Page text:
40 summer ideas for kids under 10 | SoundVision.com

40 summer ideas for kids under 10

Make summer magnificent and memorable for the under-10 set with these ideas:

  1. Kick off the summer by planting a tree in the backyard or a new plant. Choose one that produces something edible and discuss how this is an example of charity, as explained by  Prophet Muhammad, peace and blessings be upon him.
  2. Organize trips to area Masjids and teach the kids mosque etiquette. Learn the Duas for entering and leaving the mosque, how to pray the Sunnah prayers upon entering, as well as how to use "inside voices" and be on their best behavior, in addition to keeping the House of Allah clean. While you're at it, try to learn about the mosque's history, services and activities.
  3. Take up a “Save Water” challenge for the whole summer. Discuss and implement at least five ways to reduce water use at home.
  4. Organize a puppet show for the kids in the basement that teaches the value of charity, patience, forgiveness and other Islamic values.
  5. During a rainstorm, organize a collective Dua session in the balcony/patio/deck. When it rains the Heavens are open and it's considered a good time to supplicate to God.
  6. Memorize eight new Surahs, one for every week of summer. Learn their translation as well. This is a good activity for long car rides. Keep playing the CD/cassette of the Surah being memorized and recite it together.
  7. Pray Fajr at the beach.
  8. Learn how to roller blade/skate.
  9. Learn how to swim.
  10. Hold a family reunion barbecue and throw in a good deed while you're at it. Have attendees bring canned food or cash to give to a food bank near you.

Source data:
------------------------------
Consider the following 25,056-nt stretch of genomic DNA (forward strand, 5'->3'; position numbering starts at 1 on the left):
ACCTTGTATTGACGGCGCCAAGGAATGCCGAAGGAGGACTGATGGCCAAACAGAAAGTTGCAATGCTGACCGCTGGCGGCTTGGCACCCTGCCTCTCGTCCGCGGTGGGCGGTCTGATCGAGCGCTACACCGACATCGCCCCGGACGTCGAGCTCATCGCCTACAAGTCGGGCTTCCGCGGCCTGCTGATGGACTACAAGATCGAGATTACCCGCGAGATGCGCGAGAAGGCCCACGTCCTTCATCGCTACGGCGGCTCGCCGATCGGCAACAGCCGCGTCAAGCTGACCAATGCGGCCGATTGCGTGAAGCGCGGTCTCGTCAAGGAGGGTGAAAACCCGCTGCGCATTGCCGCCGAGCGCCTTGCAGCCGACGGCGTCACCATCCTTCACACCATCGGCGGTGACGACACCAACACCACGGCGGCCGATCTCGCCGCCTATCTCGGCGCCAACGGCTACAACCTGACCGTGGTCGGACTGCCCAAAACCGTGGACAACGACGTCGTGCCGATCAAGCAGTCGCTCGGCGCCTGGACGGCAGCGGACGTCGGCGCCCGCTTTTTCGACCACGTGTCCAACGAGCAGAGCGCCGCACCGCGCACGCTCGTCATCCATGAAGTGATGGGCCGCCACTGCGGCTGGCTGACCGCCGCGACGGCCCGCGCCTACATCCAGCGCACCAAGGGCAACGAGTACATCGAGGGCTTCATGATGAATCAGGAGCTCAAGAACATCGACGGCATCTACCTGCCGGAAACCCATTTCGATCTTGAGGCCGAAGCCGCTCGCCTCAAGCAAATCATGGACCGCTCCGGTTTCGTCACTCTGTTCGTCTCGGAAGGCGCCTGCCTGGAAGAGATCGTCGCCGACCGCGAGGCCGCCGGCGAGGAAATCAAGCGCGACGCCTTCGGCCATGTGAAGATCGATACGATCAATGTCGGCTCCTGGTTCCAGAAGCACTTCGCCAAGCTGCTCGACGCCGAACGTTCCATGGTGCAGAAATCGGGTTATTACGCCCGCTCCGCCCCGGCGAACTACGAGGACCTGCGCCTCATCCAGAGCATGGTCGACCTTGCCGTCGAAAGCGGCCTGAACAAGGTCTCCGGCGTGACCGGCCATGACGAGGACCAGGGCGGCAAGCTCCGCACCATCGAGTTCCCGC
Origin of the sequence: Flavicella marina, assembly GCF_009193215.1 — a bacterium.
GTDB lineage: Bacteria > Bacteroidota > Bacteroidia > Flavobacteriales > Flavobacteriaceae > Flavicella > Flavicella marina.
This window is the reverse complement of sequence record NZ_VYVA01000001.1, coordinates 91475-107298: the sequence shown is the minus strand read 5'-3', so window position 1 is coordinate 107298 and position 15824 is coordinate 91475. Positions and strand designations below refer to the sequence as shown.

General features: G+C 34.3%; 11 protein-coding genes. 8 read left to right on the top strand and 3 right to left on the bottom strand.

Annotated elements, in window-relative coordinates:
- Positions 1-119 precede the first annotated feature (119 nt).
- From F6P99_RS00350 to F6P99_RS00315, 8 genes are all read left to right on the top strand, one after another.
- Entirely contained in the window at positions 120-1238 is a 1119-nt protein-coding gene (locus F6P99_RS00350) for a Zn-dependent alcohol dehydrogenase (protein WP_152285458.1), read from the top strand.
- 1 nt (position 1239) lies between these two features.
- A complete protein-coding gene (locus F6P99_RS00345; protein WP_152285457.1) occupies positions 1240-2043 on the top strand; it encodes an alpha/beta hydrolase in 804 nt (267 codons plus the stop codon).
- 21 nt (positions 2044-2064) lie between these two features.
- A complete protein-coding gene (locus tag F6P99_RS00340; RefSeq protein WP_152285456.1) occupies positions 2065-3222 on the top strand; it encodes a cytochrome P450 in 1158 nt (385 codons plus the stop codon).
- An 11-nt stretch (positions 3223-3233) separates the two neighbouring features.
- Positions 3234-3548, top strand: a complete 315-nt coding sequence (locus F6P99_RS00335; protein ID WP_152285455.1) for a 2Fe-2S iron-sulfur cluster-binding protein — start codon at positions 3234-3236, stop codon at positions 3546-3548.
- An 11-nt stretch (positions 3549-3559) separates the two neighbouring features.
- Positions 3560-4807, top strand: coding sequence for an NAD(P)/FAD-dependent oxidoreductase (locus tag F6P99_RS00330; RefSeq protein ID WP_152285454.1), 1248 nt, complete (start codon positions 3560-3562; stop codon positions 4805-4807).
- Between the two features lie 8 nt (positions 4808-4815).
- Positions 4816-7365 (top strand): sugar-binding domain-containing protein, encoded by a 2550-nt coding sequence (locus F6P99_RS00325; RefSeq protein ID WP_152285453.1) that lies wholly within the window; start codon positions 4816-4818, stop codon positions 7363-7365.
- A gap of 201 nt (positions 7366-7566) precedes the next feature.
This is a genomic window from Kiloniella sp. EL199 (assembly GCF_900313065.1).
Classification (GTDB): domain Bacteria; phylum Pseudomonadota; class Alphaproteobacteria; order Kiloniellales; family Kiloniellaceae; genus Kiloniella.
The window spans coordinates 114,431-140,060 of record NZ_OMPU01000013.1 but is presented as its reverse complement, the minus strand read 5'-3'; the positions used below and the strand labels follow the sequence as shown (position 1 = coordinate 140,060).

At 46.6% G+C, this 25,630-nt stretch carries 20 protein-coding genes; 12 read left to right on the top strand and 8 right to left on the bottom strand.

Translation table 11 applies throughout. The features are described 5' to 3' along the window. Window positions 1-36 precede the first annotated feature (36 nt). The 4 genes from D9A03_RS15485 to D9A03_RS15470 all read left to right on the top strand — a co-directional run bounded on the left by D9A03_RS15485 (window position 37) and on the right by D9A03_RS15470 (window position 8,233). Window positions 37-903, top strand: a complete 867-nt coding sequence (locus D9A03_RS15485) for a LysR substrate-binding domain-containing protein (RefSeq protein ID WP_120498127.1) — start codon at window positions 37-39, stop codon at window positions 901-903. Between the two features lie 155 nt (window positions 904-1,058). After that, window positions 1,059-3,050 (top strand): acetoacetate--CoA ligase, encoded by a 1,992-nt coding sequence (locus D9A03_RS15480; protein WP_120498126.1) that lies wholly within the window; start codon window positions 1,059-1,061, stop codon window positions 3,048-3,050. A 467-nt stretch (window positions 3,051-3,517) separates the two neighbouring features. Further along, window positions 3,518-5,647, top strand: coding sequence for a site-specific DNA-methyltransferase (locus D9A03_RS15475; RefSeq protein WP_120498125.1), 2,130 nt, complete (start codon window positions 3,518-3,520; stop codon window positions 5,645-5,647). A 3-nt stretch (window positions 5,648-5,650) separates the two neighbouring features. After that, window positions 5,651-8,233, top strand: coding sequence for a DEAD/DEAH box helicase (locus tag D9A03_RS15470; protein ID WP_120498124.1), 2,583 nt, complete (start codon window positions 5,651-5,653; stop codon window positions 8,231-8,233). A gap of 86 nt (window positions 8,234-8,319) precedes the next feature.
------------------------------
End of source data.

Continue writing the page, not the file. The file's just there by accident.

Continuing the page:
11. At the reunion, watch and discuss an Islamic video/DVD. One good topic is Hajj, since you may have family or friends making the pilgrimage this year.
  12. If you're having a hard time prying your child away from the computer, tie their obsession to a condition: they can have X amount of hours in front of the screen if they develop a nice flyer for the local Masjid's upcoming fundraising dinner or write an article for a non-profit organization's website.
  13. Paint a masterpiece of Islamic art. How will you know you're not the next Muslim Picasso if you don't try? If you've always loved painting or any other form of art, try to develop something in the summer break with an Islamic theme.
  14. Complete a 500 or 1,000 piece puzzle.
  15. Talk about Ramadan in July as the month of fasting approaches. Visit a local planetarium to learn about the phases of the moon and discuss how the Islamic calendar relies on the moon to determine dates.
  16. Visit and support local museums, especially those that present the history of your city, town or suburb as well as children's museums.
  17. Every family member cleans out their room. The unwanted items are sold at a garage sale. Proceeds are sent to a charity of the family's choice.